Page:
HL Deb 03 March 1993 vol 543 cc660-3

2.52 p.m.

Lord Skidelsky asked Her Majesty's Government:

What steps they are taking to expand the market for low-cost private rented accommodation in view of the shrinkage of the local authority housing stock.

The Parliamentary Under-Secretary of State, Department of the Environment (Lord Strathclyde)

My Lords, we are committed to increasing the supply of homes for rent. Deregulation of the private rented sector in 1989 has freed rents from excessive regulations and led to a welcome increase in private lettings, and there are a number of incentives in place to encourage investment in homes for rent. We have been meeting with institutional investors and others with a view to identifying what barriers there are to expansion of the sector, and what can be done to overcome them.

Lord Skidelsky

My Lords, I thank my noble friend for that reply. However, he must be aware that since 1979 the proportion of private rented households to total households has declined from 10 per cent. to 7 per cent. and the resulting immobility of labour is one of the main causes of avoidable long-term unemployment. Does he really believe that present policy offers a realistic prospect of reversing that decline in a matter that is so essential to the creation of a more flexible economy?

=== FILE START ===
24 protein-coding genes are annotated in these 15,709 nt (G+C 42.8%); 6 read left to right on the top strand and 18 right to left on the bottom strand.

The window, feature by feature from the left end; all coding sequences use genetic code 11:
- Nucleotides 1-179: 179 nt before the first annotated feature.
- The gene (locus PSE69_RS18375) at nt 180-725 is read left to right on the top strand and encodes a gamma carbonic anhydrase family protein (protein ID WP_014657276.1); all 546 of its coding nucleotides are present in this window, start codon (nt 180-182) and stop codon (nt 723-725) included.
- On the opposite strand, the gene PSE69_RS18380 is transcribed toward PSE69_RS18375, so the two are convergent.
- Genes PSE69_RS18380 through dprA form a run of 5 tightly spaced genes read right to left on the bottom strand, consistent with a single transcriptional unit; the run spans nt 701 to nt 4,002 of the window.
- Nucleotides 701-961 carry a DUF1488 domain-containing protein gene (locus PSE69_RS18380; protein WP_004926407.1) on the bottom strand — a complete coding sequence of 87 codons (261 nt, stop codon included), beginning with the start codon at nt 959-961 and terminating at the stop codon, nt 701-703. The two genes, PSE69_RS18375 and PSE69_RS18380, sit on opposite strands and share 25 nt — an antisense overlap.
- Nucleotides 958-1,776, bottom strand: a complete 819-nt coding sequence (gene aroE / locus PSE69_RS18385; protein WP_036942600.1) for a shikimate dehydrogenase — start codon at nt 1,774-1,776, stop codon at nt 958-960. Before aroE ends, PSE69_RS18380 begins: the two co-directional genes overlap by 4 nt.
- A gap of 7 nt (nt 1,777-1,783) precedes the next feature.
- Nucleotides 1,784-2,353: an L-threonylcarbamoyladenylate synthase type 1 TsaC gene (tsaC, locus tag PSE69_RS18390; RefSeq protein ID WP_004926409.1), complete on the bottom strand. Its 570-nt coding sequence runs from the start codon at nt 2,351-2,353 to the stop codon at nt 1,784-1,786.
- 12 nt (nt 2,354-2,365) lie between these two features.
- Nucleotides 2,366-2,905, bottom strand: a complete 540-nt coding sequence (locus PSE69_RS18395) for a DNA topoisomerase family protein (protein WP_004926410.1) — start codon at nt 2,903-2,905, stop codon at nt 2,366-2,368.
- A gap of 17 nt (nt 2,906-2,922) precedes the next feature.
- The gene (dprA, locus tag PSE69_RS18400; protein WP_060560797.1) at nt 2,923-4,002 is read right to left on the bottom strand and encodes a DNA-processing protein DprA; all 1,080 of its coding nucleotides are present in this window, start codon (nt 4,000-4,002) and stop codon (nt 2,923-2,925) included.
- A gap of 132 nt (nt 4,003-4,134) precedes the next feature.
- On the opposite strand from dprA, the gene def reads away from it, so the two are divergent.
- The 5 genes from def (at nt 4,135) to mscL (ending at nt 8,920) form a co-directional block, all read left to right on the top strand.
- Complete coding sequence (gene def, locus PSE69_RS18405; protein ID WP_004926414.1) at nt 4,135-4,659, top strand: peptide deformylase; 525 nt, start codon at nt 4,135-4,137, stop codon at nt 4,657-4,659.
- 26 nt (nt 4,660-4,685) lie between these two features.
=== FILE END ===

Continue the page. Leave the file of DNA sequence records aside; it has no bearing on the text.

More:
Lord Strathclyde

My Lords, my noble friend is, of course, quite right in saying that there has been a reduction in the private rented accommodation sector. That concerns the Government. In my original Answer I said that we have been meeting with institutional investors and others to see how we can rectify the imbalance.

Lord Molloy

My Lords, bearing in mind that local authorities have done so much to house thousands of people over many years, would it not now be possible for the Government to contact those local authorities or their association representatives, particularly those authorities with long waiting lists, to explore ways in which the Government may be able to help local authorities to build more accommodation? That would also help the building industry.